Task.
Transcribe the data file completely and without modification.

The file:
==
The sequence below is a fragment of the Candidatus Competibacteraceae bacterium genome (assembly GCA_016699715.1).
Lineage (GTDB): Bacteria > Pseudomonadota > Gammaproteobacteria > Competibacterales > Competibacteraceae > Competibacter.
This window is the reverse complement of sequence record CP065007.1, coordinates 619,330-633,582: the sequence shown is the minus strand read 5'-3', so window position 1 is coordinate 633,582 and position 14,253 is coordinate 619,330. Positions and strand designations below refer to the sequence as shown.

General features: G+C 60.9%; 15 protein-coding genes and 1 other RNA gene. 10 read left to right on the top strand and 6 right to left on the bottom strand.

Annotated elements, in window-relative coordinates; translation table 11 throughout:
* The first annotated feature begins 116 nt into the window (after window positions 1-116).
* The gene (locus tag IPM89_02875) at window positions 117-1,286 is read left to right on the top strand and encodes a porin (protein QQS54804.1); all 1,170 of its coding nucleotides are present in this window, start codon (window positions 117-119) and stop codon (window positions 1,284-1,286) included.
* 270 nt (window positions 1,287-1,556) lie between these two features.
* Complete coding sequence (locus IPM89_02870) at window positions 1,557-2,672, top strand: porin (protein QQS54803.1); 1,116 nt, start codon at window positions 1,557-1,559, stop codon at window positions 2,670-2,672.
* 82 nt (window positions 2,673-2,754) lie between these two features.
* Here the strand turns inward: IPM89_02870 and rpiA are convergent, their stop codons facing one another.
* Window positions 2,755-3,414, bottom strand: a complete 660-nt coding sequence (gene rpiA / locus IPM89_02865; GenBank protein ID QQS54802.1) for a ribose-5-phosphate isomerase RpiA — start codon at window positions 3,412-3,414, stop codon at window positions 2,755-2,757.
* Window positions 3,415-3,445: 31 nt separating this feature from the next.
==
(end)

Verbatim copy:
The sequence below is a fragment of the Candidatus Competibacteraceae bacterium genome (assembly GCA_016699715.1).
Lineage (GTDB): Bacteria > Pseudomonadota > Gammaproteobacteria > Competibacterales > Competibacteraceae > Competibacter.
This window is the reverse complement of sequence record CP065007.1, coordinates 619,330-633,582: the sequence shown is the minus strand read 5'-3', so window position 1 is coordinate 633,582 and position 14,253 is coordinate 619,330. Positions and strand designations below refer to the sequence as shown.

General features: G+C 60.9%; 15 protein-coding genes and 1 other RNA gene. 10 read left to right on the top strand and 6 right to left on the bottom strand.

Annotated elements, in window-relative coordinates; translation table 11 throughout:
* The first annotated feature begins 116 nt into the window (after window positions 1-116).
* The gene (locus tag IPM89_02875) at window positions 117-1,286 is read left to right on the top strand and encodes a porin (protein QQS54804.1); all 1,170 of its coding nucleotides are present in this window, start codon (window positions 117-119) and stop codon (window positions 1,284-1,286) included.
* 270 nt (window positions 1,287-1,556) lie between these two features.
* Complete coding sequence (locus IPM89_02870) at window positions 1,557-2,672, top strand: porin (protein QQS54803.1); 1,116 nt, start codon at window positions 1,557-1,559, stop codon at window positions 2,670-2,672.
* 82 nt (window positions 2,673-2,754) lie between these two features.
* Here the strand turns inward: IPM89_02870 and rpiA are convergent, their stop codons facing one another.
* Window positions 2,755-3,414, bottom strand: a complete 660-nt coding sequence (gene rpiA / locus IPM89_02865; GenBank protein ID QQS54802.1) for a ribose-5-phosphate isomerase RpiA — start codon at window positions 3,412-3,414, stop codon at window positions 2,755-2,757.
* Window positions 3,415-3,445: 31 nt separating this feature from the next.